Top 5 surprising facts about Singapore

Singapore hosted an enormous party to celebrate 50 years of independence. On Sunday 9th August, Singapore commemorated five decades of independence from Malaysia and hosted the biggest and most expensive celebration the country has ever seen.

The national party - SG50 - had  its own logo that organisers claim embodied the Singaporean spirit "signifying that our dreams are not limited by the physical size of our island nation".

Costing almost £9.6 million, the extravaganza was held on the historic Padang and on the beautiful waterfront, where more than 150,000 people convened and participated.

Some 12,000 organisers and crew have been involved in putting together the spectacular national event, which included a nine-day light display, a book-giving ceremony, a fighter jet display, concerts and a carnival.

The national day is perceived as a special moment to look back on Singapore's history and celebrate the progress it has made since securing its independence on 9th August 1965.  It is a nation that is clearly very proud of its heritage and culture. 

Here are five facts that you may not know about Singapore.
 

Fastest walkers in the world

The people of Singapore don't like to dilly-dally when they've got places to be, as the nation is home to the fastest walkers in the world, according to a study from the University of Hertfordshire. Out of 32 countries, Singaporeans were found to have the quickest pace when out and about. Researchers timed how long it took 35 men and women to walk 18 metres, ignoring anyone distracted by a phone or weighed down by shopping bags. Those from Singapore took 10.55 seconds to walk the distance, compared to the 10.89 in Madrid, 11.03 in Dublin and 12 in New York.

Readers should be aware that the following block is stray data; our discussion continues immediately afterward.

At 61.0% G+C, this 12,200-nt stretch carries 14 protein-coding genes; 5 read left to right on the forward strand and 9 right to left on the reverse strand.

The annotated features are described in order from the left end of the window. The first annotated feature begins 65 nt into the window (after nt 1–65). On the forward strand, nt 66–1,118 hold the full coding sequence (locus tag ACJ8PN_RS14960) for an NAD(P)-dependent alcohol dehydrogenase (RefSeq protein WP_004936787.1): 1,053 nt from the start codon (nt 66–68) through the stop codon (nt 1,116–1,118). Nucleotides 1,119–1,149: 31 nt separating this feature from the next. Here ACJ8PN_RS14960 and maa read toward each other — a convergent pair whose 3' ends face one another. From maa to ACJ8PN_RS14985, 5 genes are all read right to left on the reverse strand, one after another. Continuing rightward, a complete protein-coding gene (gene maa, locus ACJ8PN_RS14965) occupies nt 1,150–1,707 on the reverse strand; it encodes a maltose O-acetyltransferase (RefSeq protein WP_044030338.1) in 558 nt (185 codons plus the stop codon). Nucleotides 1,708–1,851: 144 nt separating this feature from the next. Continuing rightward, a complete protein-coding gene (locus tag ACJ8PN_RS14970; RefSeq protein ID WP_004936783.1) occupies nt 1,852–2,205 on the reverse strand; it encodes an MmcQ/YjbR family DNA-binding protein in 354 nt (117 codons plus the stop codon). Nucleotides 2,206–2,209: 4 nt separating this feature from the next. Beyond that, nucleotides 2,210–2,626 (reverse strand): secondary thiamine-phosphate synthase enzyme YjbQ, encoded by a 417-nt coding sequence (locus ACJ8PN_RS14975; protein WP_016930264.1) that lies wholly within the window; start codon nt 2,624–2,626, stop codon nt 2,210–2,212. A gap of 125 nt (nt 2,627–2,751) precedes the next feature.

There are no lions in Lion City

With a name like Lion City, you would expect the place to be full of the big cats in zoos and sanctuaries. But this is not the case, the city has never actually been home to any prides. The name stems from the 13th century, when an Indonesian king saw a creature he believed to be a lion and named it Singapura, which means Lion City in Sanskrit. While there are no real lions in the city, the Merlion has become Singapore's mascot.
 

A hug can get you a bottle of Coca-Cola

While many other cities in the world can claim to have the biggest building or shopping mall, only Singapore lets you exchange a hug for a Coke. The city is home to the globe's only 'Hug Me' Coca-Cola machine, which dispenses bottles when a person wraps their arms around it. This means you can quench your thirst for the price of a simple hug.
 

Chewing gum is illegal

Have you ever stood or sat in chewing gum and cursed its existence? Well, Singapore could be your ideal place to live or holiday, as the confectionery has been banned since 1992. Actually, you can chew it, but it's illegal to import or sell it, so you would need to visit some sort of black market specialising in gum or get it prescribed by a doctor. It was outlawed because vandals kept sticking it over door sensors on trains to stop them from functioning properly, which disrupted services. The punishment for gum trafficking is a fine of up to £49,000 and a maximum jail sentence of two years.
 

Cartoon Network doesn't know where Singapore is

Despite being independent for 40 years at the time, Cartoon Network released an episode of Foster's Home for Imaginary Friends in 2005 that revealed it believed Singapore was in Malaysia. In an argument between the characters Mac and Terrence, the former tells the latter that the city is in Malaysia, despite it being an independent country off the coast of the Malay Peninsula.